For information: Not everybody attending the Atos day of action was on incapacity or disability benefits. Many were people of excellent health who came along because they are thinking people who have realised how hugely damaging the Atos assessments are, or who have friends and relatives who have been victimised by the system, and wanted to voice their opposition.

A similarly large proportion of those taking part – both able-bodied and with illnesses or disabilities – had jobs. They took time off to join the demonstrations because they believe it is wrong to victimise those who are least able to fight back; that it is wrong to bully them into an early grave.

I cannot speak for any of the other events but at Newtown, three-fifths of those present were able-bodied, including myself.

Long-term readers of this blog will be well aware that Mrs Mike has been at the receiving end of Atos – and DWP – mistreatment for years. That is why I am vocal in my opposition to Atos and the government policies that support its assessment regime.

Was the day of action a success? Yes and no.

Undoubtedly the impact on the general public has been huge. Many, many people have been made aware that people are being pushed to their deaths by government policy, and many more will become aware of it over the next few days, as media reports go out in the local press (for example, I’m expecting a report in a Powys paper today).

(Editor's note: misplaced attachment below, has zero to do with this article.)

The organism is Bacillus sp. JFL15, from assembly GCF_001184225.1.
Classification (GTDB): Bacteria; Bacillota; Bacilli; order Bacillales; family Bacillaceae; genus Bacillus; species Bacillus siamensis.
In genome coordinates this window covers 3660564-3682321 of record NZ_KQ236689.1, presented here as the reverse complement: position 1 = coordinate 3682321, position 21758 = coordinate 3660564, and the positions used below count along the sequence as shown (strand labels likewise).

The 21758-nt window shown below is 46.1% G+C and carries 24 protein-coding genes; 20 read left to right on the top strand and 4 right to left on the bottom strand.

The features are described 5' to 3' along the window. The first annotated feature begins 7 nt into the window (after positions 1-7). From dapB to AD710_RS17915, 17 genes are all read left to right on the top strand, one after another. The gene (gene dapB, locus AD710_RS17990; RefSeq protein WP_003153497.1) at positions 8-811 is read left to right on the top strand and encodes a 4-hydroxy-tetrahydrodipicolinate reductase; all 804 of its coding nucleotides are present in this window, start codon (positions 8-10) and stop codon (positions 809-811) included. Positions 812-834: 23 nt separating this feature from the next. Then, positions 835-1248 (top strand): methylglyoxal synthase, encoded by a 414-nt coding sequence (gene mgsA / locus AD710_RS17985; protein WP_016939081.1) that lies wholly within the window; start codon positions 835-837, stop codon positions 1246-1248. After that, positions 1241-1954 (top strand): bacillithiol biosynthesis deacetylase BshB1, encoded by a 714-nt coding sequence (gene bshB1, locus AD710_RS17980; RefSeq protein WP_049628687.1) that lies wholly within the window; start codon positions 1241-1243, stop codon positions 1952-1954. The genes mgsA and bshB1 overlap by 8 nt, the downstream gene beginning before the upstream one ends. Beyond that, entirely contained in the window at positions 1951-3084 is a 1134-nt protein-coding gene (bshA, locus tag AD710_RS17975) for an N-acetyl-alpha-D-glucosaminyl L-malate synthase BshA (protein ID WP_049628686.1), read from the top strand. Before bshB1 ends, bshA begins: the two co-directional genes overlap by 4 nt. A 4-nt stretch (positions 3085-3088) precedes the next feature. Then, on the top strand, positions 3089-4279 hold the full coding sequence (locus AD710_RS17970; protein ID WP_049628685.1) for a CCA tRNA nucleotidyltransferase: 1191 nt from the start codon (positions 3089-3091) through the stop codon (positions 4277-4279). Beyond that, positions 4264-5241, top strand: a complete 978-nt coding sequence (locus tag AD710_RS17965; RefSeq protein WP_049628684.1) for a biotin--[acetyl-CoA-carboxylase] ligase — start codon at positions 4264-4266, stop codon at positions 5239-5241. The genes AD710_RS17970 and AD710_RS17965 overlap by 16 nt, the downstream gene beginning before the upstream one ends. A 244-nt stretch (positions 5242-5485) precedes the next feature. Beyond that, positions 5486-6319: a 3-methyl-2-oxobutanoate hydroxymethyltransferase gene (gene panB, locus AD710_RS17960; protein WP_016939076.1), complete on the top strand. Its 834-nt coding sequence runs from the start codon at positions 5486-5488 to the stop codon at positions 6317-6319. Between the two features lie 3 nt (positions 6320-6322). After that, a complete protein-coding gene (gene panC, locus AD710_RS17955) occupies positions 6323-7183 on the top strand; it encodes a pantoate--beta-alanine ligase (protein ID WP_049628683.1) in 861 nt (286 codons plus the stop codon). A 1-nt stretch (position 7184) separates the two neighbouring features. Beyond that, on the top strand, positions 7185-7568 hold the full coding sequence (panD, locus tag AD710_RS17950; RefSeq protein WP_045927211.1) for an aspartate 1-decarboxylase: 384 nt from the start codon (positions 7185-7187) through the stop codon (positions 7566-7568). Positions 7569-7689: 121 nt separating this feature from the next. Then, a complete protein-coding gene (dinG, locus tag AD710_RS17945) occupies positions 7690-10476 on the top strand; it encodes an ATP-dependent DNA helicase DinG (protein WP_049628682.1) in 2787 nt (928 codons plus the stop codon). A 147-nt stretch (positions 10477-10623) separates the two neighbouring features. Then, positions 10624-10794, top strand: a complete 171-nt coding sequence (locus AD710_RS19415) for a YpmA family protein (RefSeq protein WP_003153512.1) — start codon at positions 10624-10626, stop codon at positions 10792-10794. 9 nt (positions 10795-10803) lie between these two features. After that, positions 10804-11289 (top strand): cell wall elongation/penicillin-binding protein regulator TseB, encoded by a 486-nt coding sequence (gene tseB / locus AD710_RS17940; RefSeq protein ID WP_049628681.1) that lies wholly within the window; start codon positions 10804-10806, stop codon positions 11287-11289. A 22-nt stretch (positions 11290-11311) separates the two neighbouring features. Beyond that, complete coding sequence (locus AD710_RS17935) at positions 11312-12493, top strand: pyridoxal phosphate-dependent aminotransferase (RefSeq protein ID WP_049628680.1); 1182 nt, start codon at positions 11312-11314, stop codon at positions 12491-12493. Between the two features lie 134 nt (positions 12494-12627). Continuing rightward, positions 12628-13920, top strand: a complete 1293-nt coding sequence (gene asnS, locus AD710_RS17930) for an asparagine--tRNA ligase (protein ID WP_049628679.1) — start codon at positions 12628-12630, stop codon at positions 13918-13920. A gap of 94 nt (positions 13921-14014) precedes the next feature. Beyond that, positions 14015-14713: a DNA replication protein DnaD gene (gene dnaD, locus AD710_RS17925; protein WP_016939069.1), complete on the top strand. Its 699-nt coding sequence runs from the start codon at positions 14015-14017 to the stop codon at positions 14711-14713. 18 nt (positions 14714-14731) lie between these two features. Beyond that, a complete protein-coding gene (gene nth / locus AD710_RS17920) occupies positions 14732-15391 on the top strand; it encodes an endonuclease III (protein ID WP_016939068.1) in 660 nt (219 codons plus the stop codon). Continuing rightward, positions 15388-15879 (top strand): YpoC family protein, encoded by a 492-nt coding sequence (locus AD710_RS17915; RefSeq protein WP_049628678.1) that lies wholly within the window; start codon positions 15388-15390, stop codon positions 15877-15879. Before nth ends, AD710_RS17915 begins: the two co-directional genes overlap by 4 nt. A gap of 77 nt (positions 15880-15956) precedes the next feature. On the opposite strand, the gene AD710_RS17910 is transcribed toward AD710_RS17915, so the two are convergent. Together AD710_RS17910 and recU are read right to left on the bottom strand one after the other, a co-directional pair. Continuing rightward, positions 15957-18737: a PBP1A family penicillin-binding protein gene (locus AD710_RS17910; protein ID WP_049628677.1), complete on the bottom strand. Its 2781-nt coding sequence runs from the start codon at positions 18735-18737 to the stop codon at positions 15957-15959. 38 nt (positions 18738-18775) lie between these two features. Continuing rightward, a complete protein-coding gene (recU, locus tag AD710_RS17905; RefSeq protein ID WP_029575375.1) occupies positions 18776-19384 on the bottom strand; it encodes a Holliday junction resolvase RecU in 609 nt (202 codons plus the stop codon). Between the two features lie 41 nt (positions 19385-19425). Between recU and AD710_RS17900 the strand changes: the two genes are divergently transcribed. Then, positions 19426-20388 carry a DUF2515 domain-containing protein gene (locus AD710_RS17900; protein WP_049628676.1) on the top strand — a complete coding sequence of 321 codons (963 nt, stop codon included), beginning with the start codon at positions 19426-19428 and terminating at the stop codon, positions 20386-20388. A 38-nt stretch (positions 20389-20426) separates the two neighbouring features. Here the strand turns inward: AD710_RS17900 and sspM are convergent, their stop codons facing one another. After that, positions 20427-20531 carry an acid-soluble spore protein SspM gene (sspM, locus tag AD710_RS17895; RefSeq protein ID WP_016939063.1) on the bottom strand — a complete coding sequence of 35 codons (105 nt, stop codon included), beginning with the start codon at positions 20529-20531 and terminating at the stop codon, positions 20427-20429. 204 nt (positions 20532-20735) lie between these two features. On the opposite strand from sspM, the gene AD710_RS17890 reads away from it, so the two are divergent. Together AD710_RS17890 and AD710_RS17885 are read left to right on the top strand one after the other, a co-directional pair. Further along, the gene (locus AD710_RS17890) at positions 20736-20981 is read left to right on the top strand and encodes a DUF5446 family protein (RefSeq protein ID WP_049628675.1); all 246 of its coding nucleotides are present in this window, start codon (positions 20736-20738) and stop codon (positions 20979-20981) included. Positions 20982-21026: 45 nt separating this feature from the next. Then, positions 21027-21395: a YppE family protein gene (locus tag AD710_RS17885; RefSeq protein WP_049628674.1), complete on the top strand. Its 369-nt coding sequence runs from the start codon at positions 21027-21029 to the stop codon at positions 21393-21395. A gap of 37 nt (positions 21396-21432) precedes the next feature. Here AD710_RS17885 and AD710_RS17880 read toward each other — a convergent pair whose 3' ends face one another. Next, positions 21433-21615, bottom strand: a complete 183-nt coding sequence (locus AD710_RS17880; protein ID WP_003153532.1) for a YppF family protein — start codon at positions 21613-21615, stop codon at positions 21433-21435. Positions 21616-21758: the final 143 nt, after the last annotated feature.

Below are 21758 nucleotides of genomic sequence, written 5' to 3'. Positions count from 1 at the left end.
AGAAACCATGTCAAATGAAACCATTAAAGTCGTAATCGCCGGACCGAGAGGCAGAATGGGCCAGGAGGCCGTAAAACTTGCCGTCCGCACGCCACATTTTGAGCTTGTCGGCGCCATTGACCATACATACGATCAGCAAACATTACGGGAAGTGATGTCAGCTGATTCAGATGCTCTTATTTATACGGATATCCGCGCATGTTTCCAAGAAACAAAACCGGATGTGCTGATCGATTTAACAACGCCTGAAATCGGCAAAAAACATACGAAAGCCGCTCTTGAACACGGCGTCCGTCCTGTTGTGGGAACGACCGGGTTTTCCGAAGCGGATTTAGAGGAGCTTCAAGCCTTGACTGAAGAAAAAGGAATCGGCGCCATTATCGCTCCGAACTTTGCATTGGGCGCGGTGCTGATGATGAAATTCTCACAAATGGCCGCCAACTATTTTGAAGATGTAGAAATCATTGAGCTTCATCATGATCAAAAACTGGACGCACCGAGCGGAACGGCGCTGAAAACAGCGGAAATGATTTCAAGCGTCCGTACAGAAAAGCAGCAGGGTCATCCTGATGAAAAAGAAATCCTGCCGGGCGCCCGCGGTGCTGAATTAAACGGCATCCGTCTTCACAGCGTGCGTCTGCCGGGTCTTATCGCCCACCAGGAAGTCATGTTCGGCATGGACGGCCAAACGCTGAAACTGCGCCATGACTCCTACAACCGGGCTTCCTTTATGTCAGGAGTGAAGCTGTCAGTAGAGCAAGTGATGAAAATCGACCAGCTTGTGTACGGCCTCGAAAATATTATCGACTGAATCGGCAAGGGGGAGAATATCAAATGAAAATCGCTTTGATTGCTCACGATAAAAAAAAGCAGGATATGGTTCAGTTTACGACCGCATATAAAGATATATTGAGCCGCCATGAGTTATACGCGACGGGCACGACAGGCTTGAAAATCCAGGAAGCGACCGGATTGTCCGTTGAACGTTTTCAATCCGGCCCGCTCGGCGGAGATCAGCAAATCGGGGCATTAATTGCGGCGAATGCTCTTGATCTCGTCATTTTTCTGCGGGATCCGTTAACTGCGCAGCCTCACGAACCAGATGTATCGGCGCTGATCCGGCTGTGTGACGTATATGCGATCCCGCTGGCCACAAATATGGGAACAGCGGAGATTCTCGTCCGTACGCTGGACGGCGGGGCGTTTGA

But there won’t be a change of policy. We have a government that does not care about public attitudes at any time except during election campaigns. At elections, we know that both Coalition parties are happy to lie through their teeth to you, in order to win your votes.

The task now is to remind people on the street of this fact – as often as is necessary to cement in the knowledge that a vote for the Conservatives or the Liberal Democrats is a betrayal of the most vulnerable people in the UK today.

After all, what kind of psychopath wants their vote to condemn an innocent person to destitution – and possibly even death?

Follow me on Twitter: @MidWalesMike

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33 thoughts on “Delights – and disgraces – of the Atos day of protest

      1. wrjones2012

        Exactly Che and coming on top of this weeks entirely legitimate comments by Church leaders attacking the Condem Governments full frontal attack on the poorest in the country,it would have been very unwelcome news for them.

      2. che

        It really needs a continuous onslaught against this government to get the message home.Still too many people beleive the lies and spin

  1. martha

    the demos were a success because cowardly Atos afraid to face small peaceful groups of disabled people, their carers and concerned general public standing outside their offices closed down centres for the day. They must have lost millions in business yesterday we hit them were it hurts. (Maybe millions is an exaggeration does anyone one know what the daily turnover of Atos is for running WCAs and appeals?). Imagine if we stood outside Atos centres just once every week for a while then we would make their business unviable, shares on the stock market would plummet and we would send them packing. As Tony Benn said we ‘must make the country ungovernable.’

  2. Simon